Goose Population Dynamics in the California Central Valley and Pacific Flyway

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USGS scientists and partners are studying how growing goose populations in the California Central Valley wintering areas are affecting ducks and other waterfowl.

Two geese with white faces stand in a grassy area

Pair of Greater White-fronted Geese at Colusa National Wildlife Refuge.

(Credit: Andrea Mott, USGS Western Ecological Research Center. Public domain.)

Wintering waterfowl habitats in the Central Valley of California are a mixture of seasonally flooded wetlands and seasonally flooded agricultural lands, with a lesser extent of permanently flooded wetlands. All of these habitats, but particularly flooded agriculture and wetlands, provide food for multiple waterfowl species, including several species of geese and ducks. Food resources for waterfowl in the Central Valley are predominately generated through seasonal flooding of various crops, especially rice. Ducks and geese feed on leftover rice grain, along with other plants and invertebrates found in agricultural fields. Food supply is depleted throughout the winter as it is consumed by birds and decomposes in the water, resulting in increased likelihood of food shortages for waterfowl in late winter [1].

Under regional conservation plans, habitat in the California Central Valley is considered available to all types of waterfowl that winter within the region. However, not all waterfowl species use resources in the same way, and it’s possible for one group (e.g., geese) to dominate food resources and increase competition, limiting resources available to other groups (e.g., ducks). Light goose (i.e., Snow geese [Anser caerulescens] and Ross’s Geese [A. rossii], collectively) populations in the Central Valley and the Pacific Flyway are growing [2], and unlike dabbling ducks, geese are able to feed in dry rice fields before they are flooded [1].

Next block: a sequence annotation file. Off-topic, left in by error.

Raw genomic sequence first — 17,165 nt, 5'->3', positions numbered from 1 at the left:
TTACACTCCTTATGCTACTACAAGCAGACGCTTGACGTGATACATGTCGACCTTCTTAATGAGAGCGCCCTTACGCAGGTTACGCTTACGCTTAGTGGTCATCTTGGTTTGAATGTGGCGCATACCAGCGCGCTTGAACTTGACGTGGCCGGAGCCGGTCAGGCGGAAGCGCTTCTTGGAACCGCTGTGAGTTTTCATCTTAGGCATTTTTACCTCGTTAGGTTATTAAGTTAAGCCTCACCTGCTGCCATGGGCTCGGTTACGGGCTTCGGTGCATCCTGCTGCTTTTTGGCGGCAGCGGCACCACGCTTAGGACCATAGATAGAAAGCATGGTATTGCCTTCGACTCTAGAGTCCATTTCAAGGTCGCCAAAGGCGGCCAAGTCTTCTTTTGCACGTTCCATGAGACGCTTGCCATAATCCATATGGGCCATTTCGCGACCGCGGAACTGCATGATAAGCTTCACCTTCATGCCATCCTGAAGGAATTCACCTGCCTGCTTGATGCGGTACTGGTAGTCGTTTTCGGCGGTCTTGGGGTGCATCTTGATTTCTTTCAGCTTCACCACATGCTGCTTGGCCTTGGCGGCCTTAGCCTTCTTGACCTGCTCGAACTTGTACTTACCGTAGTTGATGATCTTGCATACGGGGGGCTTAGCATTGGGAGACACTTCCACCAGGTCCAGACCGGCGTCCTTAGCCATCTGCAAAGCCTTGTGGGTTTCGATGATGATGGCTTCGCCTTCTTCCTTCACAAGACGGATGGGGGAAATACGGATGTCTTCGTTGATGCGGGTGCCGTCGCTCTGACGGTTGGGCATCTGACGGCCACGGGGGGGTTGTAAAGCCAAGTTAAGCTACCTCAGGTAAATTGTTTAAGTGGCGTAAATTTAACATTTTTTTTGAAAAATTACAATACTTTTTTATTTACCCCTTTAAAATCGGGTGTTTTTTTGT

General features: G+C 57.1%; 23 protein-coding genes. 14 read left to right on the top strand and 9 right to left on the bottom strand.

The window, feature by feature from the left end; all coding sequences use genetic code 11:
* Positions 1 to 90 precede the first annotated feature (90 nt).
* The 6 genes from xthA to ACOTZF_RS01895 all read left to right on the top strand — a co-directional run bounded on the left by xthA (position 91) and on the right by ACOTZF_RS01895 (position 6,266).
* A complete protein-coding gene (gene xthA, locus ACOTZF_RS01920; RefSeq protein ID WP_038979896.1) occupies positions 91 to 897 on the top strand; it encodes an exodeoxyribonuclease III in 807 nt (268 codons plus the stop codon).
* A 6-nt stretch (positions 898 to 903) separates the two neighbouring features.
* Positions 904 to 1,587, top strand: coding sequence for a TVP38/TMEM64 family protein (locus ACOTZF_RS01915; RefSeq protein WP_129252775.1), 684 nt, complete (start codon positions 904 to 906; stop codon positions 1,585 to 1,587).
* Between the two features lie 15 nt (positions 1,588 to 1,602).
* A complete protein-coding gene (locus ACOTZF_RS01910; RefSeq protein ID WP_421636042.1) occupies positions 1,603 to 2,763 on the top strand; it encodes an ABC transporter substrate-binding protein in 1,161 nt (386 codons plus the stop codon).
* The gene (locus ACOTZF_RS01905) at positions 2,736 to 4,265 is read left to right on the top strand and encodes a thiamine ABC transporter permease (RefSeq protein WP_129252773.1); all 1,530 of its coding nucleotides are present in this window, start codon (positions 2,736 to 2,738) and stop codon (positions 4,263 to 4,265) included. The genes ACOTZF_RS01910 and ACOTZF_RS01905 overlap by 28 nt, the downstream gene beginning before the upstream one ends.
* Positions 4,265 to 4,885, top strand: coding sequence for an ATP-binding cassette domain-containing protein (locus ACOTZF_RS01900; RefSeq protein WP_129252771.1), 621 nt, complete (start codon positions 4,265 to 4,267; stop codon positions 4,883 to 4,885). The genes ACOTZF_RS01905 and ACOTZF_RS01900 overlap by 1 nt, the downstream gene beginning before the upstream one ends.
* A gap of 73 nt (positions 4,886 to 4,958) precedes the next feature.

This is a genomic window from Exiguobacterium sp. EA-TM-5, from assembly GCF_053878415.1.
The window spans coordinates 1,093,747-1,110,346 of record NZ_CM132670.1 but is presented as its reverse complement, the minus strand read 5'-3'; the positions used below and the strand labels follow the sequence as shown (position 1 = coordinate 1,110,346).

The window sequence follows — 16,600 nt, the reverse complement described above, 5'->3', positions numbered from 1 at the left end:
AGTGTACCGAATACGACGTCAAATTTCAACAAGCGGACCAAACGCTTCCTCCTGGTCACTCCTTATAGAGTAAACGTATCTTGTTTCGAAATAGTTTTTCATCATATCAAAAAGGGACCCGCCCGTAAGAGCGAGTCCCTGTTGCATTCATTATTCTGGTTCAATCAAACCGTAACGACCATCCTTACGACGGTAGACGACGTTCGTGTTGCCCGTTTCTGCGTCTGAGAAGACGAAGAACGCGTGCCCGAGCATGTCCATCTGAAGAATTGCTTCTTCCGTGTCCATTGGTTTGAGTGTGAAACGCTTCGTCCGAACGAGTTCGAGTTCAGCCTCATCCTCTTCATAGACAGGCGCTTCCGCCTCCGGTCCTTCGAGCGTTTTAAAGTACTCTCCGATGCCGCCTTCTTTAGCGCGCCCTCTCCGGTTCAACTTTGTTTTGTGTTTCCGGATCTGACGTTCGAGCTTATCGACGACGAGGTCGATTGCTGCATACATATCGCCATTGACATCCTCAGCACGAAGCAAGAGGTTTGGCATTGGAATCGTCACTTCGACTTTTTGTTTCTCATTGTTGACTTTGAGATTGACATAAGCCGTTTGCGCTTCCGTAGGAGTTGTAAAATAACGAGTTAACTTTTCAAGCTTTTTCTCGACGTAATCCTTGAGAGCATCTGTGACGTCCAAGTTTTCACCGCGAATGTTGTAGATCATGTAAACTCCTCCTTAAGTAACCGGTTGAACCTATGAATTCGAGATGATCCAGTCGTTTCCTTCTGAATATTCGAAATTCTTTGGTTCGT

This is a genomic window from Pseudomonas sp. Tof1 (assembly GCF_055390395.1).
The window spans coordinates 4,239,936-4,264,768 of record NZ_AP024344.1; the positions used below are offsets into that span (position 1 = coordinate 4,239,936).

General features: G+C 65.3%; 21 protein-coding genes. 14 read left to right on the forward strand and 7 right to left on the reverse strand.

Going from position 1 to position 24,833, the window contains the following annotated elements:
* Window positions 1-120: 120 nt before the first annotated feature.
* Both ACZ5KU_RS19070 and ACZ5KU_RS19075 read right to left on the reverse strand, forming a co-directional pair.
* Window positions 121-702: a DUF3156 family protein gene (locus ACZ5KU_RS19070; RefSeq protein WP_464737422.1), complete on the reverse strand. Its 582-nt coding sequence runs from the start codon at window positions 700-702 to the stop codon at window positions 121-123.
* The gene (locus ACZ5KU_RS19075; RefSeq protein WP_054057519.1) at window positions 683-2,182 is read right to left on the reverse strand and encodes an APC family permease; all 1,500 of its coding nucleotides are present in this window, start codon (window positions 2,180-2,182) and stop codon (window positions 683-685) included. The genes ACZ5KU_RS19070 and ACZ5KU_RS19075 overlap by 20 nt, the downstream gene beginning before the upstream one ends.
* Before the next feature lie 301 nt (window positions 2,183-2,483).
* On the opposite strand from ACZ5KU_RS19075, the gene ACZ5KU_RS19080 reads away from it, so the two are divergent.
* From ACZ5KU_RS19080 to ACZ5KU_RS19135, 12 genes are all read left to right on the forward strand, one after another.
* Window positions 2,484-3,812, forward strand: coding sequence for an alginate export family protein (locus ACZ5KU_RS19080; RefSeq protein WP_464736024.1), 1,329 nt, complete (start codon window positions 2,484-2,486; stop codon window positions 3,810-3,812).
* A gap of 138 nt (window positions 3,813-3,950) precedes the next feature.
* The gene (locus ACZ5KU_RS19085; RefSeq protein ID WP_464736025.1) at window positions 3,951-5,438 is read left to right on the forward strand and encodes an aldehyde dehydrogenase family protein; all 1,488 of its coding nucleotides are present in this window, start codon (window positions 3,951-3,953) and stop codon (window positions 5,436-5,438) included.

Increasing numbers of geese competing with ducks for food resources may be a threat to duck populations in the Central Valley. For instance, duck populations that breed within Suisun Marsh, CA, may be disproportionately affected by food deficiencies and interspecific competition; these birds are dependent on resources in the Central Valley because they do not leave the region like migrating waterfowl and never encounter alternative foraging areas, such as the Southern Oregon- Northeastern California migratory stopover region.


Map of goose utilization of rice fields, for four species, showing roosting and feeding locations

Four species of geese utilizing rice agriculture in the Central Valley of California.

(Public domain.)



Woman holds a white goose wearing a GPS collar

 USGS field biologist Andrea Mott displays a recently marked Lesser Snow Goose.

(Public domain.)

In collaboration with state and federal agencies and nonprofit waterfowl groups, USGS Western Ecological Research Center ecologists are using a multipronged approach to study the population dynamics of geese in the Central Valley and determine how geese may be influencing local duck populations. The six primary project objectives include:


1. Telemetry Studies
Snow geese, Ross’s geese, and greater white fronted geese (A. albifrons) captured on the Central Valley wintering grounds have been marked with GPS transmitters to track them in the Central Valley and during migration to breeding areas. Snow geese captured on the Central Valley wintering grounds have been marked with GPS transmitters to track them in the Central Valley and during migration to breeding areas. The goose GPS tracks will be compared with similar GPS data for dabbling ducks to understand overlap in space and habitat use. Ultimately, these data will help the scientists assess competition among geese and ducks and the availability of food resources for ducks.